Still, a Sustained Solar Development Project can give citizen safe, clean and economical electrical generation. Solar development will give value, improve customer relations and contribute to the community

A Utility InterActive PhotoVoltaic solar grid could be built on the many acres on south-facing rooftops on residential and commercial buildings across this city. These systems could be co-owned by Shakespeare Springs Utilities with home and business owners. It has been shown that a residential site UIA PV system will return a minimum of 30% of its daily generation to the grid. (Strong and Scheller 1993). Larger Utility-Scale Photovoltaics can also be part of this distributed system. A Utility-Scale Generating PV station will send all its power to the grid.

Utility Interactive Photovoltaic Systems include panels, inverter, distribution panel and a meter. No batteries needed. The panels and inverter supply and control power to the home. When excess power exists it is sent to the grid. During low sun conditions or during high demand periods grid electricity is taken into the home

A 2.5 kW Utility Interactive Photovoltaic will generate 13 kW a day. During daylight hours, generally peak demand times, the UIA PV system will be putting power on the grid. A common configuration for this machine can consist of 24, 120w PV panels and a 2.5 kW utility interactive inverter. The UI inverter turns the DC voltage of the panel into AC voltage and conditions it to synchronize with and match the power quality of the grid.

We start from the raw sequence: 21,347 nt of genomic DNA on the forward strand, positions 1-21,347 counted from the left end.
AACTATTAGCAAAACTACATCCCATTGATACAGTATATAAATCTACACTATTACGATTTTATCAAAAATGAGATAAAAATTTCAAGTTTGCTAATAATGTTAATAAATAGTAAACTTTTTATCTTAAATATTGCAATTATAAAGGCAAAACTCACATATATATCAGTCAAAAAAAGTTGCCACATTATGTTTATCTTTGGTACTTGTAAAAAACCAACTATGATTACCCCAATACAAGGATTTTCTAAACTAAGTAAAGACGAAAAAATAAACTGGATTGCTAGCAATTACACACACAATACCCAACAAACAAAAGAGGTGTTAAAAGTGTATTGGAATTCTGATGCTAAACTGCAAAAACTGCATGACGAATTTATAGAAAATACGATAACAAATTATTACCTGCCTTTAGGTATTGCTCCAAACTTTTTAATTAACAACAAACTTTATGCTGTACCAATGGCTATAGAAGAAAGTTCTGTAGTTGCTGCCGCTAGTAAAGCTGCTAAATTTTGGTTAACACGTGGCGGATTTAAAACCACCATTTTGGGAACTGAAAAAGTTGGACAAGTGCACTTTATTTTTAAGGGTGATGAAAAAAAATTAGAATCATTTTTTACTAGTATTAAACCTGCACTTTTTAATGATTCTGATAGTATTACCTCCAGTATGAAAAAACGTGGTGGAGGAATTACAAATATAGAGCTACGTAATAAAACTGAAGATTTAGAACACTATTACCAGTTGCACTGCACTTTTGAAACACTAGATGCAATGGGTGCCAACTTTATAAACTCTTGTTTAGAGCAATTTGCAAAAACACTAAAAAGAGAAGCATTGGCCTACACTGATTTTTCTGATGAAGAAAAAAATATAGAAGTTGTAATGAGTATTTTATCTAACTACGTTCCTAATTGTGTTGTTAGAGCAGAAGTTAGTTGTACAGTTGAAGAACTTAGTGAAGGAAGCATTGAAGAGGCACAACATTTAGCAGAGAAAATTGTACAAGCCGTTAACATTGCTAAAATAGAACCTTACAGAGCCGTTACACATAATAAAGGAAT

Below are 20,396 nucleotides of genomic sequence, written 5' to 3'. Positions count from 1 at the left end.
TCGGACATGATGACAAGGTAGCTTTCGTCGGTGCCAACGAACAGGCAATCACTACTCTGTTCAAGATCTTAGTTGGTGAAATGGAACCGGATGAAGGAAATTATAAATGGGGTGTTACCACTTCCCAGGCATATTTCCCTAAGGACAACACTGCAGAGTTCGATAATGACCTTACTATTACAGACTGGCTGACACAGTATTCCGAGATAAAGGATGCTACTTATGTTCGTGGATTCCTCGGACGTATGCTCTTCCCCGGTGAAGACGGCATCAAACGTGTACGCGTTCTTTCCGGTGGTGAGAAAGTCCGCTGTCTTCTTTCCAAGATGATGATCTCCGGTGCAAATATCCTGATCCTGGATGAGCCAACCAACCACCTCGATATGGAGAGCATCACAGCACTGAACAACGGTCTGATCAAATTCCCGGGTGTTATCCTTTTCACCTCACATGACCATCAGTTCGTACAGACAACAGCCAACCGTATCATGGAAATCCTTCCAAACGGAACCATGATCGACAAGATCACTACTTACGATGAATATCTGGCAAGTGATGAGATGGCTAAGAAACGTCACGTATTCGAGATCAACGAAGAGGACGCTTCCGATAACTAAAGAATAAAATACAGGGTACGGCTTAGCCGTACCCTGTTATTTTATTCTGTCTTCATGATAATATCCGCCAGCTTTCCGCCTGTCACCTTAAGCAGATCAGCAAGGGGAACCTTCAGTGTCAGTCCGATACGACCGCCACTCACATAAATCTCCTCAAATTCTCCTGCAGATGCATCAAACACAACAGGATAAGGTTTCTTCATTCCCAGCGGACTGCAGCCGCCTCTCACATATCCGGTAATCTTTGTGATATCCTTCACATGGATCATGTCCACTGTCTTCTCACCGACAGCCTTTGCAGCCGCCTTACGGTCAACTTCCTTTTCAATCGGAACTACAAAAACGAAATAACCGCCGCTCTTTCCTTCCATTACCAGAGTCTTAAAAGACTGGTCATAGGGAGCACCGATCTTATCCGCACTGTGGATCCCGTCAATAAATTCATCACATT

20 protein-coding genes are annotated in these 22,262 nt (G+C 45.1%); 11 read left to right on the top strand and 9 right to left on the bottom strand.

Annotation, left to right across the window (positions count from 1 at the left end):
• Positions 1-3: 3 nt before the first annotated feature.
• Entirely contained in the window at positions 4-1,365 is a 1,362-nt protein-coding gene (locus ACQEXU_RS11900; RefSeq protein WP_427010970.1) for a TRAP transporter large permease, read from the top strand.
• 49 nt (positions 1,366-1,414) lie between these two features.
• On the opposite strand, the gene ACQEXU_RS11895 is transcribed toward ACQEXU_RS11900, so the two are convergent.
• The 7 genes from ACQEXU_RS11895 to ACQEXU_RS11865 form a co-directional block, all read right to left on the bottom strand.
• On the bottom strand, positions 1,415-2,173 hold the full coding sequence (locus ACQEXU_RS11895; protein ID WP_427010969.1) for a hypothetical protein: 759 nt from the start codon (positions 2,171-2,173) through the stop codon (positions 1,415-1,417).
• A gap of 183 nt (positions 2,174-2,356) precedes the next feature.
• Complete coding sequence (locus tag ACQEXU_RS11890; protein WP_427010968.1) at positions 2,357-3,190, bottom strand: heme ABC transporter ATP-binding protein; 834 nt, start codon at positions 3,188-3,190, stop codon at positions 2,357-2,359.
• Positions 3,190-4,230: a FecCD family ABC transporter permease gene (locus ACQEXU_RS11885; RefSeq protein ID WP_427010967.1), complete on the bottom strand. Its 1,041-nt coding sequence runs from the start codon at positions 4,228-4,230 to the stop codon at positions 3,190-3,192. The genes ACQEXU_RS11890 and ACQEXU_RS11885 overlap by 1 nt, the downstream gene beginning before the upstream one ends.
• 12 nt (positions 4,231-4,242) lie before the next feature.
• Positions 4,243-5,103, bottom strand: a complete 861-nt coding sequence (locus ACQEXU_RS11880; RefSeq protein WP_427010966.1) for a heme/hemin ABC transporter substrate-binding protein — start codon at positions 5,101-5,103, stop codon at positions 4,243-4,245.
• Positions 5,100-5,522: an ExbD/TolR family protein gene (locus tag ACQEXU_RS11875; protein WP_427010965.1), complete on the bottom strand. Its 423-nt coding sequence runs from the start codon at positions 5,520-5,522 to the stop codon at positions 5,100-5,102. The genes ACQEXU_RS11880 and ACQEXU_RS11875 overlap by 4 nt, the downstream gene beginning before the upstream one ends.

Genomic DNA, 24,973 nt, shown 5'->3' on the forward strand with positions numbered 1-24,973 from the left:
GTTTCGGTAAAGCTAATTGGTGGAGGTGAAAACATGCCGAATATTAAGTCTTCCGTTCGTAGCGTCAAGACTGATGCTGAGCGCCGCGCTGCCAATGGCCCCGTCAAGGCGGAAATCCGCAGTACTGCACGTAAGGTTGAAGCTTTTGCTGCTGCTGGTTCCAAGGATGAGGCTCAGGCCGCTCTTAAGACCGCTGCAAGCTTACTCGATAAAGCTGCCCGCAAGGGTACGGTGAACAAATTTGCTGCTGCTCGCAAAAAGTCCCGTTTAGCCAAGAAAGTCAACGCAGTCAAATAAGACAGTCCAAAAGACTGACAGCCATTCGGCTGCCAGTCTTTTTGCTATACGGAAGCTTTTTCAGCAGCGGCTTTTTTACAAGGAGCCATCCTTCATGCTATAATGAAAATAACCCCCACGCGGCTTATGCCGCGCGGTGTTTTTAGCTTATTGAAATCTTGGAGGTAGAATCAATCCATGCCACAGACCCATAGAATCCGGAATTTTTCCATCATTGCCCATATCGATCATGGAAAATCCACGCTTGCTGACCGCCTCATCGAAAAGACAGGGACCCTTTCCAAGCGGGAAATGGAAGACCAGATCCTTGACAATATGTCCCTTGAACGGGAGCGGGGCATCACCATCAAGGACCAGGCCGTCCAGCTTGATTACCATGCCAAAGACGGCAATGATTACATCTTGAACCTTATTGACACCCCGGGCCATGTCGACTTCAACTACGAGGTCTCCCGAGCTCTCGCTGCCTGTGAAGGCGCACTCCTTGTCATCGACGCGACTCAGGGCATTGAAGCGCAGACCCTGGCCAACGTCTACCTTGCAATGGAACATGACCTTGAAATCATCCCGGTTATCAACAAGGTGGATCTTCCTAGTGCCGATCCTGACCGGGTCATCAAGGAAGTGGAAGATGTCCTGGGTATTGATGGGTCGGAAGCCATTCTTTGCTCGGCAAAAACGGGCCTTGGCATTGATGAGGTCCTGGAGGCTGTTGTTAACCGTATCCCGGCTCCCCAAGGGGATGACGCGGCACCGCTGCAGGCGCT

A Net Metering device is essential; this allows electricity flowing to and from the grid to be metered. The meter must be able to measure power in and out thus allowing the UIA PV Partner to be paid for the power that is put on the grid. To receive maximum power from this machine, it would need 300 sq. /ft of rooftop oriented within 14 degrees east or west of south and get 5.5 sun hours a day. Wiring components, mounting bracket and safety equipment are needed in the complete system for a total cost of $30,000.

The citizen of Shakespeare Springs will benefit greatly from a project of Sustained Solar Development, a program with annual goals in which a set amount of UIA PV generation goes online each year. As the return of investment is realized on earlier systems money will be freed up for more solar development. A ten-year development program should easily yield 10 mw of generation. This will supply over 30,000 energy-efficient homes and small businesses

Part 2

Part 3

More Solar Energy information